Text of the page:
I was the worst high school student on the planet! I went from HS to Sir George Williams University, now defunct, and felt burned out and totally unable to relate to what I was trying to learn, and work at the same time, because my family needed my income.
I dropped JC, and worked. Married. Worked. Ten years later we had two children. I believe that if I had had at least two years of JC I would have been better off. I was a stay-at-home mother, my husband worked three jobs at times, and when the children were old enough, I worked part-time.
When we retired in 1996, moved to the hills, I entered college. I was the oldest student in JC and definitely the oldest Grad of my year, 2005.
I believe that what George Will wrote is correct. The gap between the literate and the illiterate now entering college is incredible, BUT only if there is a comparison available - me. If all the students are coming from the same class structure, not counting Asians, they will all fit into one group, and that group will remain illiterate for most part, because the educational system is designed to keep students dumbed down. But they will owe an incredible amount of money for learning to be stupid, with no work ethic!
I will not bore you any further, except to alert you to the approaching stupidity of each successive graduating class. If you have young children, or young grandchildren, PLEASE make certain that you talk to them, buy them manual games, have them read everything from books to food labels at the table, ration their electronic games and TV if possible, take them on visits to every Museum and Aquarium you can find. If you live near deep water, take them to see incoming freighters and have them show you on a map, where they came from. Buy them an Atlas and ask them to play geography games at dinner.
We are being forced into a Nanny State and Big Government will look very good to children/adults when they find themselves on the short end of the economy. Sorry I took so long. This is an important post.

perlhaqr said...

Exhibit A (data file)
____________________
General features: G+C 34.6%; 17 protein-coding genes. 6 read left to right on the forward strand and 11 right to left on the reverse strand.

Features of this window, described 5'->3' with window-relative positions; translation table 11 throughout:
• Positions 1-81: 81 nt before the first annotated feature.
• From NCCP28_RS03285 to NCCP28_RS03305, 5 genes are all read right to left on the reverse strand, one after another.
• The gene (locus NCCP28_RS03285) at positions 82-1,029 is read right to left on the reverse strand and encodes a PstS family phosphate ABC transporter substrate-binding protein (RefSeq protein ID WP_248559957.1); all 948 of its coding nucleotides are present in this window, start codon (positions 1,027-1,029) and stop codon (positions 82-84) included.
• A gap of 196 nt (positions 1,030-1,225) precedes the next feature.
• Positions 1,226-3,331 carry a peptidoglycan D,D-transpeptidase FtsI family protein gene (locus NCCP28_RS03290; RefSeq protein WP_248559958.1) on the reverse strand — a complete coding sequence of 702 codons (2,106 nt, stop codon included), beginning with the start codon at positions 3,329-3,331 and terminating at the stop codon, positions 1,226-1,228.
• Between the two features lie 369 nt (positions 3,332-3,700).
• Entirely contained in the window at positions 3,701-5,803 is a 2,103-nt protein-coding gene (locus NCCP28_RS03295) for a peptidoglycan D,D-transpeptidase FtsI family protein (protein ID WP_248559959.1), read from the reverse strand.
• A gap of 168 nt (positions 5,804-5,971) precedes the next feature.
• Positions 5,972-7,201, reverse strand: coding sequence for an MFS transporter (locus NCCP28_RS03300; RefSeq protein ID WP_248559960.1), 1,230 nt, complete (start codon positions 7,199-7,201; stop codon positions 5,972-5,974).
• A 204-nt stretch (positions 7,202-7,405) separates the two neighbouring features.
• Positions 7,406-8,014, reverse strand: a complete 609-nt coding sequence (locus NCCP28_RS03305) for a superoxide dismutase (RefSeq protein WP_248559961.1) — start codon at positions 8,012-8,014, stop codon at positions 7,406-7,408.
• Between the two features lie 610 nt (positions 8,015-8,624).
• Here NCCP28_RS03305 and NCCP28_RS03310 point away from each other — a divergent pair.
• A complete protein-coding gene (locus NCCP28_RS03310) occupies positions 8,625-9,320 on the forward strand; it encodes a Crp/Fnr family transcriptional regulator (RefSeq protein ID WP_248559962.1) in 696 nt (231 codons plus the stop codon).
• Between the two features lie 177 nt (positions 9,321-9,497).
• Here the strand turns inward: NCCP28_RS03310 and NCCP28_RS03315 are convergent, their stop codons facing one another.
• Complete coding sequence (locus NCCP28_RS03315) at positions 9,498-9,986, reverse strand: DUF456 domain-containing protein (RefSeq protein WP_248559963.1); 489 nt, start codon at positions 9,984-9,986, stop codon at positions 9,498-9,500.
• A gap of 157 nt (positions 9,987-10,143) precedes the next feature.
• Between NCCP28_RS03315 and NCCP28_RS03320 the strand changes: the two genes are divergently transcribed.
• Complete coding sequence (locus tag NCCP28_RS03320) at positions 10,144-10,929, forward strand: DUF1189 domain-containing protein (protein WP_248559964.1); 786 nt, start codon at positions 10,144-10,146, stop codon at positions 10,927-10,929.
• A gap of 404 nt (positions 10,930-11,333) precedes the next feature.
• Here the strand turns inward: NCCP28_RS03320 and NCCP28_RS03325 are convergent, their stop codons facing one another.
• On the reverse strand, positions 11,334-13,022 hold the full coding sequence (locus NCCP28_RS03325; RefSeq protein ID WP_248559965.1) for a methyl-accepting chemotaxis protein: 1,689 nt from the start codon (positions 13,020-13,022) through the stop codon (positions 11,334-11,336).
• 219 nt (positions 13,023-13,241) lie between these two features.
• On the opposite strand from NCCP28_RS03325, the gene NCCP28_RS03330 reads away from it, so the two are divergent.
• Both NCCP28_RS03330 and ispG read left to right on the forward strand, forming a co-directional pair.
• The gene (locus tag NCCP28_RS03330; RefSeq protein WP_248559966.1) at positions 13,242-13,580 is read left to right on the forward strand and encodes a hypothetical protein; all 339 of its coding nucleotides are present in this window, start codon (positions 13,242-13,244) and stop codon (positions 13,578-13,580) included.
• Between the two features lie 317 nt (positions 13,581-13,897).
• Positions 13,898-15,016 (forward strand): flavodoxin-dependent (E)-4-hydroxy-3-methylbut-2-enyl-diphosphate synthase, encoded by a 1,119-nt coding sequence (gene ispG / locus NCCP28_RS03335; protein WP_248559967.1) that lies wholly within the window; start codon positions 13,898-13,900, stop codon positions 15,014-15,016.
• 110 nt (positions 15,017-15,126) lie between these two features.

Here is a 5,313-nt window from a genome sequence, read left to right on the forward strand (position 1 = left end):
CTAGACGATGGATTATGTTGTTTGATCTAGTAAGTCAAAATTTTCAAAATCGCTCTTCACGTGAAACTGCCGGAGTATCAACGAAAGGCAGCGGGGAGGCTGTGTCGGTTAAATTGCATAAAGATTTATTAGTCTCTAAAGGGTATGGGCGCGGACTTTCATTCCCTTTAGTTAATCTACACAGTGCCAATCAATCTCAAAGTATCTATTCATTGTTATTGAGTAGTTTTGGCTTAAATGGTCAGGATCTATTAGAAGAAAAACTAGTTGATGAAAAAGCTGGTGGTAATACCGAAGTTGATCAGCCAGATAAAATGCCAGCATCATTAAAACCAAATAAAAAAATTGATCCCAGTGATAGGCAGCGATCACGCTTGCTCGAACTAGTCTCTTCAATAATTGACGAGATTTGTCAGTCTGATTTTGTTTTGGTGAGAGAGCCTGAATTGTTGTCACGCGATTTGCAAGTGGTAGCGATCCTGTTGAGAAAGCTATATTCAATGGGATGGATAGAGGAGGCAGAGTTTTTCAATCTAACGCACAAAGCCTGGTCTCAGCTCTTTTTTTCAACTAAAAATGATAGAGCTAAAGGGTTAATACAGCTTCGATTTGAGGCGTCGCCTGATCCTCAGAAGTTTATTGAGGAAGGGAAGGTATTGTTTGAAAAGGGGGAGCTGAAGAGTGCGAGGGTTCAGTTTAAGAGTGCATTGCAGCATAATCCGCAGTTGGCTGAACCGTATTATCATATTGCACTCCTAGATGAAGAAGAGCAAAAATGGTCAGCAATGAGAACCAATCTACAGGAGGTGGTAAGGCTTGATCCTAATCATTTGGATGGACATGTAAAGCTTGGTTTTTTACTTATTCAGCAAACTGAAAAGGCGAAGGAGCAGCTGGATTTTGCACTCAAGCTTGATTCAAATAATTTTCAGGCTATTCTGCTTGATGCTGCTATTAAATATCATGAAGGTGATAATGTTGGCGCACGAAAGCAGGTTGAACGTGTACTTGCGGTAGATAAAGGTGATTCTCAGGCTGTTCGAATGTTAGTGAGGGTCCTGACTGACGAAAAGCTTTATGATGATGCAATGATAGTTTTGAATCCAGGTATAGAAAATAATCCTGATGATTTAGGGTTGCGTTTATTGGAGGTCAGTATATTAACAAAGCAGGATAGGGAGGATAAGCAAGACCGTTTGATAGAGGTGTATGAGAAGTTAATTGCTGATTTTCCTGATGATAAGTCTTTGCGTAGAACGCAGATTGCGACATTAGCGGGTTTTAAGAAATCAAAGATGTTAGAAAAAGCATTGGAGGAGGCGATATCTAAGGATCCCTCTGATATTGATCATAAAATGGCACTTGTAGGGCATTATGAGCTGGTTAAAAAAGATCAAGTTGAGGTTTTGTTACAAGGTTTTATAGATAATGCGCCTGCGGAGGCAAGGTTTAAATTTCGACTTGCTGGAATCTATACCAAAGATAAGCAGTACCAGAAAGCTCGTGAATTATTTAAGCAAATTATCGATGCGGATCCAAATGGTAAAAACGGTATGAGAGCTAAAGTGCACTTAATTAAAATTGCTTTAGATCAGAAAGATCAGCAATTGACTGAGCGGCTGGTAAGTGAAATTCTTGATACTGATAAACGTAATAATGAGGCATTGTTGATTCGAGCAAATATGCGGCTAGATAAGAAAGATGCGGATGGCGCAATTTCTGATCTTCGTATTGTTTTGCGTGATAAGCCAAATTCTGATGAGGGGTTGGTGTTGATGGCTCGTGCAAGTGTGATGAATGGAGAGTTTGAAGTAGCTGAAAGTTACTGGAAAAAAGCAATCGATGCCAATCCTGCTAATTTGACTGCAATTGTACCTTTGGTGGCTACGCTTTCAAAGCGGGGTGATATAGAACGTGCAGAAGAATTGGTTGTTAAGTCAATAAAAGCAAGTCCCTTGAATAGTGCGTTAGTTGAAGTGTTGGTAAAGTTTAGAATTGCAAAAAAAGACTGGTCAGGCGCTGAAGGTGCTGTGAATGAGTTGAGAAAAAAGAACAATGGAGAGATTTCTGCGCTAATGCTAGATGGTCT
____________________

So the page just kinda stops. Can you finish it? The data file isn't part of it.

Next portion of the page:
So, what's the difference between the environment kids are in today vs: the environment I or my parents were raised in? (I'm 36, born '76, parents born '51 and '52.) Specifically in terms of this distribution of neighborhoods, schools, vocabulary, etc?

trailbee said...

Personally, I can only take a guess: I think the cut-off date might have been the 50's. Memories of the Depression were still raw, and men and women were returning from WWII. There was still that idea of the unspoken work ethic.
I think turning points might have been Dr. Spock, Vietnam, Haight Ashbury, SCOTUS' rulings on flag burning, cursing, Affirmative Action, the slow ascent of technology.
Taken separately, each had its own consequence. Add them together over time, there was a metamorphosis or congealing of attitudes, which continue to this day. This is not just a different America. There is a force intent on under-educating middle class citizens, and to keep African Americans ignorant, sidelined, unemployed, and totally believing in their self-victimization.
Could you imagine the United States of America, right now, as a tremendous powerhouse of success and growth and true patriotism, if all African Americans were to participate in this country? If they all sent their kids to school, who would graduate and become teachers, lawyers, doctors or ditch diggers if they so chose?
I don't know what the real reason is, but every day we awake, we are looking at it and it confuses us and blinds us to the possibilities of our own power, because we have given it away, believing others know better. They don't. Please excuse the length.